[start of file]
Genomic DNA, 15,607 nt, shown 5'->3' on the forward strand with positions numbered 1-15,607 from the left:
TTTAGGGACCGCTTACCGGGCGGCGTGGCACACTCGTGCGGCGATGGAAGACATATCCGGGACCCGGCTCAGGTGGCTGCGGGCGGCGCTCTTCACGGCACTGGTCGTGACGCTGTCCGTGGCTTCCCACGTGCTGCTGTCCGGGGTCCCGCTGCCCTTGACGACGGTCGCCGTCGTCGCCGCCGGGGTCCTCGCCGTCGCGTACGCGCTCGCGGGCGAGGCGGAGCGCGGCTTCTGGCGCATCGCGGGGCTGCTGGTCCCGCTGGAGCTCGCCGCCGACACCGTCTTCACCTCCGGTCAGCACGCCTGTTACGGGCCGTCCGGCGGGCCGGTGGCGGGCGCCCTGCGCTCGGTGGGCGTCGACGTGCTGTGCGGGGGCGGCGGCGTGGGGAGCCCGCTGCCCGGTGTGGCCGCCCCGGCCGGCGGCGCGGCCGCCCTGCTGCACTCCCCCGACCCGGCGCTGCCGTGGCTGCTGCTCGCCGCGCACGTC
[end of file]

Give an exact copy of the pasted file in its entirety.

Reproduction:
Genomic DNA, 15,607 nt, shown 5'->3' on the forward strand with positions numbered 1-15,607 from the left:
TTTAGGGACCGCTTACCGGGCGGCGTGGCACACTCGTGCGGCGATGGAAGACATATCCGGGACCCGGCTCAGGTGGCTGCGGGCGGCGCTCTTCACGGCACTGGTCGTGACGCTGTCCGTGGCTTCCCACGTGCTGCTGTCCGGGGTCCCGCTGCCCTTGACGACGGTCGCCGTCGTCGCCGCCGGGGTCCTCGCCGTCGCGTACGCGCTCGCGGGCGAGGCGGAGCGCGGCTTCTGGCGCATCGCGGGGCTGCTGGTCCCGCTGGAGCTCGCCGCCGACACCGTCTTCACCTCCGGTCAGCACGCCTGTTACGGGCCGTCCGGCGGGCCGGTGGCGGGCGCCCTGCGCTCGGTGGGCGTCGACGTGCTGTGCGGGGGCGGCGGCGTGGGGAGCCCGCTGCCCGGTGTGGCCGCCCCGGCCGGCGGCGCGGCCGCCCTGCTGCACTCCCCCGACCCGGCGCTGCCGTGGCTGCTGCTCGCCGCGCACGTC